Corporate update: the latest corporate law developments May 2023

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In this month’s update we:

  • highlight a case which has implications for parent company directors who could be liable as directors of subsidiaries;
  • review the new ‘failure to prevent fraud’ offence proposed in the Government’s latest economic crime plan; and
  • explain how a conversion of investor shares was held to be void despite being provided for in the company’s articles.

Directors beware: parent company director held to be de facto director of subsidiary

In Aston Risk Management Ltd v Jones [2023] EWHC 603 (Ch) the High Court held that a director of a parent company had been so significantly involved with the day-to-day running of its subsidiary that he became a de facto director of that subsidiary. The case is a useful reminder of the importance of individual group companies each having their own distinct corporate governance structure, with clear and transparent decision-making procedures. 

Types of director

Most companies will formally appoint one or more individuals to act as a director. Where that appointment is valid, the person will be a de jure director (director in law). 

English law also recognises other categories of director, including de facto directors (directors in fact). These are people who have assumed responsibility to act as directors, but who have not been validly appointed as such. Importantly, the general statutory duties of directors (set out in the Companies Act 2006) apply to de facto directors and they can be personally liable for breach of those duties in much the same way as formally appointed directors.

There is no single test for identifying a de facto director, but as seen in the Aston Risk Management case, the court will consider various relevant factors including whether the individual was part of the company’s corporate governance system at the highest level and whether they carried out functions that only a director can perform. 


The High Court was asked to consider (among other things) whether “LJ”, an individual director of a parent company, was also a de facto director of its subsidiary company.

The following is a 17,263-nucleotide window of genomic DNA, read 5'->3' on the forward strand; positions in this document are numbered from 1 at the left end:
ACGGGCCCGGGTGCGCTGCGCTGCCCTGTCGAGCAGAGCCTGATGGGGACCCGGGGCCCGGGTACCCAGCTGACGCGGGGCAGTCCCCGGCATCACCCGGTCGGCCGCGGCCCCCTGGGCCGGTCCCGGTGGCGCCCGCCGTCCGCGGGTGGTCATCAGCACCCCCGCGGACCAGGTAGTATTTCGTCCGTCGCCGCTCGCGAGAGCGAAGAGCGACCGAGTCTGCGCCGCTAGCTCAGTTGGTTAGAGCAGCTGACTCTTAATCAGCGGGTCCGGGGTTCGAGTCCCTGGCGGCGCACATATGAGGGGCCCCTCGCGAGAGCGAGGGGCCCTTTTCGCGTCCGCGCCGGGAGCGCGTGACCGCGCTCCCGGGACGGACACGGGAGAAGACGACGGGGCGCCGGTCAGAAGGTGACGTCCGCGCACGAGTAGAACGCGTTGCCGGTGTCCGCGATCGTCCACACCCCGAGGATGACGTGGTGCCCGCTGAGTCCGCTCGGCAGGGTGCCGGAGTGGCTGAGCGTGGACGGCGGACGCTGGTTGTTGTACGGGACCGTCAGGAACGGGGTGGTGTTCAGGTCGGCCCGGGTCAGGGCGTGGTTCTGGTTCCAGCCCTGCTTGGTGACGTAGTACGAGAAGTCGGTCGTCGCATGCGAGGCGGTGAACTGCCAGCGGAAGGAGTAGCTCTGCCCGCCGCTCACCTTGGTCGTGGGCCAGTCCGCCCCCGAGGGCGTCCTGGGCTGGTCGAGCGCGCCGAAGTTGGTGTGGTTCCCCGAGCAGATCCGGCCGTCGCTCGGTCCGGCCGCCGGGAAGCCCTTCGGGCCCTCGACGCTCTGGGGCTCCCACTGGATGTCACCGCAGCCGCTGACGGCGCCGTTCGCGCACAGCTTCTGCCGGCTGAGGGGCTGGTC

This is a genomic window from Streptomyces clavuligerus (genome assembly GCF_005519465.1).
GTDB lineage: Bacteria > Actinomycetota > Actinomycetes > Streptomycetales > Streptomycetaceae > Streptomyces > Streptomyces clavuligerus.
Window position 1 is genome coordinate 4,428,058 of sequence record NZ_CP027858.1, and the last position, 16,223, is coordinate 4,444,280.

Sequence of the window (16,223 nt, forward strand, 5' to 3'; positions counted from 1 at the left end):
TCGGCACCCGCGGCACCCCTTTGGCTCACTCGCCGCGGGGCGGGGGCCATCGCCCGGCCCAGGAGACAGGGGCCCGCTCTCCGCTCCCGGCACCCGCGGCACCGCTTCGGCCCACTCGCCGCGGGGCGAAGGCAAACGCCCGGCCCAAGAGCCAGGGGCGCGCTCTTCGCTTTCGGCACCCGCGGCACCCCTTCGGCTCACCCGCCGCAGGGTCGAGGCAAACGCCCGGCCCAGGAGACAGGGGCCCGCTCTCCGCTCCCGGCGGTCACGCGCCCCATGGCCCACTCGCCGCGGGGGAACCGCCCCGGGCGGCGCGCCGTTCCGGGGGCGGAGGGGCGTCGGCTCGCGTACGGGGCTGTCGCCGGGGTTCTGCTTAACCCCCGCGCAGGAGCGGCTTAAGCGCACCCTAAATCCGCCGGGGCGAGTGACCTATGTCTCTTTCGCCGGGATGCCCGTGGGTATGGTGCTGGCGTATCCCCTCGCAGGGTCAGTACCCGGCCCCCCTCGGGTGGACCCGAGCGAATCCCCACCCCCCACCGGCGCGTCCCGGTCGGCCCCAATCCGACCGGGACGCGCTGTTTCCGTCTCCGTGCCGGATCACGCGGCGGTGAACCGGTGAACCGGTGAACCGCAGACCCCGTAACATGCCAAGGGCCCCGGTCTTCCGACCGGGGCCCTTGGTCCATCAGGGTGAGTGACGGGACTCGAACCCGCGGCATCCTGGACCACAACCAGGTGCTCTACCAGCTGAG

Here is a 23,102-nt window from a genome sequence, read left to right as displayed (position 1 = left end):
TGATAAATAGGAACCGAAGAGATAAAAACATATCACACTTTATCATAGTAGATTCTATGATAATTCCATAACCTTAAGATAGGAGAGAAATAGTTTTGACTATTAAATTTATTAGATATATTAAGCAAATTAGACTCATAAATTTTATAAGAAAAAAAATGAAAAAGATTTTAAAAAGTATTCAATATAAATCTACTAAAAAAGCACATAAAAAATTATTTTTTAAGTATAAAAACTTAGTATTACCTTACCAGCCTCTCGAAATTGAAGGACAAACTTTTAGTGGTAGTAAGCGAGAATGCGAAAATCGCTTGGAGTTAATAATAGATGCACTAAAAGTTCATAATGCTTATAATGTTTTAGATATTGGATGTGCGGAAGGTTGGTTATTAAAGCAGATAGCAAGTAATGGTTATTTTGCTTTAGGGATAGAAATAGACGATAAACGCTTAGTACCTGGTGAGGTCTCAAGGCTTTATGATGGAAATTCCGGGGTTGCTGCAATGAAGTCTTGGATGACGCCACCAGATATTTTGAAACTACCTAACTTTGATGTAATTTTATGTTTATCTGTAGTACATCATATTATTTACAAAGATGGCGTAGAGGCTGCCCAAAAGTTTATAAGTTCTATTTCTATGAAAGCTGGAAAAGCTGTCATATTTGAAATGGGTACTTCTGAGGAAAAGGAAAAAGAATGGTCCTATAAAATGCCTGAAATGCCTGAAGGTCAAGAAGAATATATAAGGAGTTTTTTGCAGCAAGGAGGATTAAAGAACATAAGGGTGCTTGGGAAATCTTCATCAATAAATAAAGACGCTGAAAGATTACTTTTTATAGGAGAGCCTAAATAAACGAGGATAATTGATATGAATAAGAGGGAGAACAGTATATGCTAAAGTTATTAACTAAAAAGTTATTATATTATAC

At all relevant times, the subsidiary had two officially appointed directors, CJ and ML. CJ was also a director of the parent company (along with the first defendant, LJ).

The shareholders of the parent company entered into a shareholders’ agreement setting out how the parent and subsidiary companies would regulate their businesses. The agreement required the subsidiary’s business to be managed overall by its parent company and also prevented the subsidiary’s directors from taking certain decisions without the prior consent of the parent’s board. 

Although never officially appointed as a director of the subsidiary, LJ played a significant part in its day- to-day affairs, holding meetings, making decisions and conducting negotiations on its behalf.

The subsidiary eventually entered administration and claims were brought against LJ for breach of his fiduciary duties as a de facto director of that company. LJ argued that he was not a de facto director and that his actions in relation to the subsidiary were not taken by him individually but were, instead, indicative of him exercising oversight on behalf of the parent company (as envisaged by the shareholders’ agreement).

High Court decision

The Court rejected LJ’s arguments and held that he had acted as a de facto director of the subsidiary. The Court was satisfied that the role that LJ had played in directing the affairs of the subsidiary was consistent with him being part of its corporate governance structure, if not the key and principal element of it. He had also performed functions on behalf of the subsidiary that could only properly be carried out by a director.

Of key importance was the Judge’s finding that LJ had been acting individually, and not as a director of the parent company when he made decisions and acted on behalf of the subsidiary. Reasons as to why the Judge reached this conclusion include that:

  • LJ was clearly the dominant personality who drove the required decisions, with CJ (the other director of the parent) simply agreeing with anything LJ wanted. Although LJ may have obtained CJ’s formal agreement to certain actions, these could not readily be categorised as the actions of a properly functioning board.
  • The role that LJ played in the subsidiary was fundamental. It was not confined to particular clearly identified decisions but extended to day-to-day decisions that were difficult to categorise as being decisions of the parent company’s board.


Acting as a de facto director brings with it many uncertainties. The individual “director” may find themselves personally liable for losses suffered by the company and they can also be disqualified from acting as a director in the future. In turn, it is never desirable for a company to have de facto directors as there will inevitably be confusion as to the company’s decision-making structure and who has the authority to effectively bind the company.

Whether a person is acting as a de facto director will always turn on the specific facts of the case. There are, however, some practical steps that can be taken to reduce the risk of this happening. These include: